New Doctor Who Through Classic Who Eyes

I am still learning how to watch Doctor Who.  I know that’s an odd thing to say, given I’ve been watching it since 1983, but to be honest, that’s precisely why I find myself unsure of how to watch it now.

When I was a child, I consumed everything with the same wide-eyed guileless wonder.  There was no cynicism, no irony—just deeply felt joy and excitement.  Watching classic episodes first experienced in that way dredges up those same feelings, even now.  I get echoes of childish thrills when I watch “Seeds of Doom” or “Full Circle” or even “Warriors of the Deep,” and that creates its own problem—trying to reconcile my ingrained wonderment with my adult recognition that the effects are really rather crap.*  That’s not the issue I mean to talk about now, however.  That’s something I’m familiar with, having re-watched plenty of beloved childhood films and tv shows.  I think we’ve probably all had that experience by now.

What I’m talking about here is my inability, still, to comfortably watch new Doctor Who.  Note that I still adore it.  I am not made uncomfortable by it.  I’m just not at a place where I can watch it…100% comfortably.

You see, new episodes bring on a frisson of cognitive dissonance.  Doctor Who is the show I love above all others, yet new episodes don’t strike me in that pure, innocent way the classic series did.  It can’t.  I’m no longer a five-year-old, oblivious to the flaws and seeing the show in its Platonic ideal state.  I’m now in my mid-30s, and I have a television degree under my belt so I’ve been trained to look for those flaws.  I can’t miss them, and once I’ve seen them, I can’t unsee.  Missing the flaws completely and ignoring them purposefully are two very different animals.  My brain expects the former, experiences the latter, and then seizes up in an awkward “reverse-squee.”

Thus after my first viewing of a of new Who episode, I’m in the weird position of always saying “it was pretty good.”  My gut reaction can never be better than that, nor worse.  I find it impossible to hate on anything because…well because it’s Doctor Who!  There is no hating Doctor Who in my world.  On the other hand, I can’t quite ride the emotional high that other programs** can give me, because I have this long history of unconditional adoration the new show can never quite live up to.  There will always be an emotional gap, and that gap itself irks me like an unfilled cavity.

So even after watching my favorites of the new show,*** there’s a teensy part of me that’s hollow.  That is in no way the fault of the show.  It’s poor wiring on my part, and it’s why I’m still “learning” how to watch Doctor Who.  I have to find a way, as a grown up, to let that childish expectation go—to recognize that I’ll never feel quite the same way about Doctor Who, and to further recognize that that’s ok.  I need to get better at ignoring not only the show’s flaws but my lack of a five-year-old’s glee.  Then I need to replace that artless glee with the more sophisticated glee of a 35-year-old—a 35-year-old watching a show created by folks who clearly felt that same naïve glee when they were wee ones.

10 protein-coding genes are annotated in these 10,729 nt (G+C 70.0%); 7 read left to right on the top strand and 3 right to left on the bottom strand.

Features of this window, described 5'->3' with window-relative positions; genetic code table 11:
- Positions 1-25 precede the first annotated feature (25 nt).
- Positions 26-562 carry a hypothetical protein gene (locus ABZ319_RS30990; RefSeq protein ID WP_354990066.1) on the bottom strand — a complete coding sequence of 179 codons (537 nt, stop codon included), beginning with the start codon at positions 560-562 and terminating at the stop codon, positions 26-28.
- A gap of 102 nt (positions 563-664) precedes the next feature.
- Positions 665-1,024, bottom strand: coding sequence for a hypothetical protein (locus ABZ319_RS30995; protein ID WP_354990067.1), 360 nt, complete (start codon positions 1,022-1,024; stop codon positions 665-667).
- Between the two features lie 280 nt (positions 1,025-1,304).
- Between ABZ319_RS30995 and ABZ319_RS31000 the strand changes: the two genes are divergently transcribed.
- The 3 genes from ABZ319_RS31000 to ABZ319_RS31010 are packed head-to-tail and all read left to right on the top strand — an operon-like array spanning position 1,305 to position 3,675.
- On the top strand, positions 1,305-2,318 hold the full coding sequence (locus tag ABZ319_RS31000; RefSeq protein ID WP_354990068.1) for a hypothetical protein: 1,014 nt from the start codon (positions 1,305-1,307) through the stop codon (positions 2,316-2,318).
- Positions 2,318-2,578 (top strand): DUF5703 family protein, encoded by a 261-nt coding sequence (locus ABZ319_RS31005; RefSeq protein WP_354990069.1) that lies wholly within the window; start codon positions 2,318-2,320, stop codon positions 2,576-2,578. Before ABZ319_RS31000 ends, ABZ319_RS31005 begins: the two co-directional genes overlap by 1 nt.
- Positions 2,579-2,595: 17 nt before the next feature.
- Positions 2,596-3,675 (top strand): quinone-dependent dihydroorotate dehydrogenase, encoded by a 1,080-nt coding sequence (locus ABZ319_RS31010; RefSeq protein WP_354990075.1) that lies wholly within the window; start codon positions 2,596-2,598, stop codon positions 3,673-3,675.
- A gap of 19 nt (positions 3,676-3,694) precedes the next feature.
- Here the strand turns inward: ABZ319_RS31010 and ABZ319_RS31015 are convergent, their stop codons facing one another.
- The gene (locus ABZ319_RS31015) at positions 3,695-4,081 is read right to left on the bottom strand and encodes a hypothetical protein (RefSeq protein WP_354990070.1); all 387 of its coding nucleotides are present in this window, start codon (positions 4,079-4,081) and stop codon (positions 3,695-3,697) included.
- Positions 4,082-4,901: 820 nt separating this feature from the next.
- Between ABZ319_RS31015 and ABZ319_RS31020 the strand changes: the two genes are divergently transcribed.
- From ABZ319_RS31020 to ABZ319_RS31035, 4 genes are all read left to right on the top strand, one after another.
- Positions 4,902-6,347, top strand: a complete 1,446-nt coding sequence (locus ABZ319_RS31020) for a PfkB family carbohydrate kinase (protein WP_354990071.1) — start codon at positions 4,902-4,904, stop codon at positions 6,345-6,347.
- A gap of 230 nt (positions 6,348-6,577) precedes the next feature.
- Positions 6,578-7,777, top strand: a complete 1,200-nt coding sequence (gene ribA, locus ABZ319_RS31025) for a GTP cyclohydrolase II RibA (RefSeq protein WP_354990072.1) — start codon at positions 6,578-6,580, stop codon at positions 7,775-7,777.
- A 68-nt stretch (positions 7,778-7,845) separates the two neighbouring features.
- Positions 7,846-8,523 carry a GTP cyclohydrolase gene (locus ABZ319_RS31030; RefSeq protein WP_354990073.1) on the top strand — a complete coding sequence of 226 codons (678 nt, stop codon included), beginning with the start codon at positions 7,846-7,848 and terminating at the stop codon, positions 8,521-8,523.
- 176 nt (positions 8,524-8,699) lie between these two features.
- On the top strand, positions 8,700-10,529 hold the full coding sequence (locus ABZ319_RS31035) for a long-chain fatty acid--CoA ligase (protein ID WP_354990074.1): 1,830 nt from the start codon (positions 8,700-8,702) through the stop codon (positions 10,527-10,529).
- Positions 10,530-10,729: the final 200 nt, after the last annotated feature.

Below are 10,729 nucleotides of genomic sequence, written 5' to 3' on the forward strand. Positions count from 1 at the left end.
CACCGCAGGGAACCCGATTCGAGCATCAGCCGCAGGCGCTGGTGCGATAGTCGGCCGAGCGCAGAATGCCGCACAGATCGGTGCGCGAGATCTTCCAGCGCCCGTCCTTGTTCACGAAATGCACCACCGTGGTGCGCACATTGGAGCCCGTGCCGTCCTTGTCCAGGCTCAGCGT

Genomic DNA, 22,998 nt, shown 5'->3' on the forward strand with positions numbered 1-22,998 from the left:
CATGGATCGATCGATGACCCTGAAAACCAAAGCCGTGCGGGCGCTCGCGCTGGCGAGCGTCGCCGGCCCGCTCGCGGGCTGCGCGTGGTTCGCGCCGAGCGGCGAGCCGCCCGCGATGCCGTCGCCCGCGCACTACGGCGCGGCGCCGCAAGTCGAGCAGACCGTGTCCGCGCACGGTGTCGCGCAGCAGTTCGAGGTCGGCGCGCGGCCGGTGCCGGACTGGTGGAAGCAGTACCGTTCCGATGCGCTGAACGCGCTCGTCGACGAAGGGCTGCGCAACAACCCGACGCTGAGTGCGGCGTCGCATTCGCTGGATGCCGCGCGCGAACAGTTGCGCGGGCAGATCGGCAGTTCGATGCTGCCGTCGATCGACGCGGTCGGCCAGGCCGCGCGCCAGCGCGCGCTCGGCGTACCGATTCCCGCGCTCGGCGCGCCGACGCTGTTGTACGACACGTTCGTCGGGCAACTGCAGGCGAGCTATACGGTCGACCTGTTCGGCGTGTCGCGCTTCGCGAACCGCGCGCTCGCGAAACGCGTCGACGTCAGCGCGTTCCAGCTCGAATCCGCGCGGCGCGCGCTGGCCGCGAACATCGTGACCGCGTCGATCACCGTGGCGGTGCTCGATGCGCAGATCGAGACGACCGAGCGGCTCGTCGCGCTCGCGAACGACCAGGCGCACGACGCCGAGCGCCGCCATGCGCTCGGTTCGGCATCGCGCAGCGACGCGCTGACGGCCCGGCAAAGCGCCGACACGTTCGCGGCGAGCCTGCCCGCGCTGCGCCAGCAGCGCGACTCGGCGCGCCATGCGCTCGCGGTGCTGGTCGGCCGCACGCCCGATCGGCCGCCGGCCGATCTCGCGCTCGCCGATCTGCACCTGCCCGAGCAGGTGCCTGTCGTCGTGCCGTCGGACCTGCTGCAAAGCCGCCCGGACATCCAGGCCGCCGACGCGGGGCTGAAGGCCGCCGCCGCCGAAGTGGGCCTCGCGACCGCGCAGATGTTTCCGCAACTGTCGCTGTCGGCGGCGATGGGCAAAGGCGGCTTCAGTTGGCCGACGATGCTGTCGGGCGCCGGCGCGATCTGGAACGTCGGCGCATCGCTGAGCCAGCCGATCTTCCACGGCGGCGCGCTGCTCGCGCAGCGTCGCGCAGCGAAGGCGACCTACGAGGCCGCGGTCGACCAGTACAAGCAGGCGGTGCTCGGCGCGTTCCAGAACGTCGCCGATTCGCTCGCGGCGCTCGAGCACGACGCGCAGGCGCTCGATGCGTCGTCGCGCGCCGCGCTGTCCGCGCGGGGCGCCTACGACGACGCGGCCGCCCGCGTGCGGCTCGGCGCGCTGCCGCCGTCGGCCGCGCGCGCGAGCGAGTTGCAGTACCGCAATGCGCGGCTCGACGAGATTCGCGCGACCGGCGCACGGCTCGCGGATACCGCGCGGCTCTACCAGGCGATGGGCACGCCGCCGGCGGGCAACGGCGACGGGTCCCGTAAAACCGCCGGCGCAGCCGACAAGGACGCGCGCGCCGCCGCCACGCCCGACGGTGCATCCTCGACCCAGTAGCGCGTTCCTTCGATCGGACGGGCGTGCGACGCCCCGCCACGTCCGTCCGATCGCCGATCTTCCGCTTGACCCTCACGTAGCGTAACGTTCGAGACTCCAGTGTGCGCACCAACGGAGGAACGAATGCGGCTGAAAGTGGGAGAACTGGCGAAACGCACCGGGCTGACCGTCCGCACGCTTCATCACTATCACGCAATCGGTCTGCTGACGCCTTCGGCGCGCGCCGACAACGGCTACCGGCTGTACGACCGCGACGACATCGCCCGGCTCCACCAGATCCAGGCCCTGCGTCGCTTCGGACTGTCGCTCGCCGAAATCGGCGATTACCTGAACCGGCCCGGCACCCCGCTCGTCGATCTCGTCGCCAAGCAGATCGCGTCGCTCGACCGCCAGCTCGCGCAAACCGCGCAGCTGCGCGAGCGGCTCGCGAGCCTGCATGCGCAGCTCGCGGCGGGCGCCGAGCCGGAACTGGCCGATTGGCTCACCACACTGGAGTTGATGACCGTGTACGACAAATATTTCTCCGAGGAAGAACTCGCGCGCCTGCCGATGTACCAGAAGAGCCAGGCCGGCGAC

I’d like to think I’m not the only one with this problem (though it wouldn’t surprise me at all if I were).  Has anyone else felt this way?  Do you longtime fans (of roughly my age) struggle with unreasonable and immature expectations like I do?  Or have you lot all successfully put your inner moppets to bed so you can look upon new Doctor Who with fresh and jaded eyes?

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*And the performances may be off and the lighting is ridiculous and what the heck are they wearing? …

**Twin Peaks, Babylon 5, Red Dwarf, Firefly, Leverage

***”Dalek,” “Doomsday,” “Human Nature”/”Family of Blood,” “Blink,” “Utopia,” “The Impossible Astronaut,” “Asylum of the Daleks”…  (Ok, I should not have started listing those.  I keep wanting to add more.  Stopping now.)

One response to “New Doctor Who Through Classic Who Eyes

  1. I found myself somewhat underwhelmed by series six, yes there were some great episodes (I loved The Doctor’s Wife) but I found the increasingly arc heavy nature of that particular series made it less enjoyable for me.

    Like you, I could never hate Doctor Who, because I can always find something of value, even in the episodes that don’t necessarily speak to me, but that run of stories that year had lessened my fervour for what would come in series 7a.

    Ironically, I think that experience meant that my expectations were sufficiently low at the start of 7a that I probably enjoyed it all the more! The self contained structure this year was just what I was crying out for 12 months before.

    I think, because like you I had a very early introduction to the classic series (I would have been 6 when I watched City Of Death) I have developed a tendency to filter out the sometimes less than special effects that my adult self would criticise in any modern day production and enjoy the stories for the escapist adventures that they are.

    It fascinates me that within the fan community there can be such a diverse range of opinions on each story, this year Dinosaurs On A Spaceship really seemed to divide the fans. I loved it but I know a reasonable number of people who would vote it their least favourite story of the series.

    Vive la difference!

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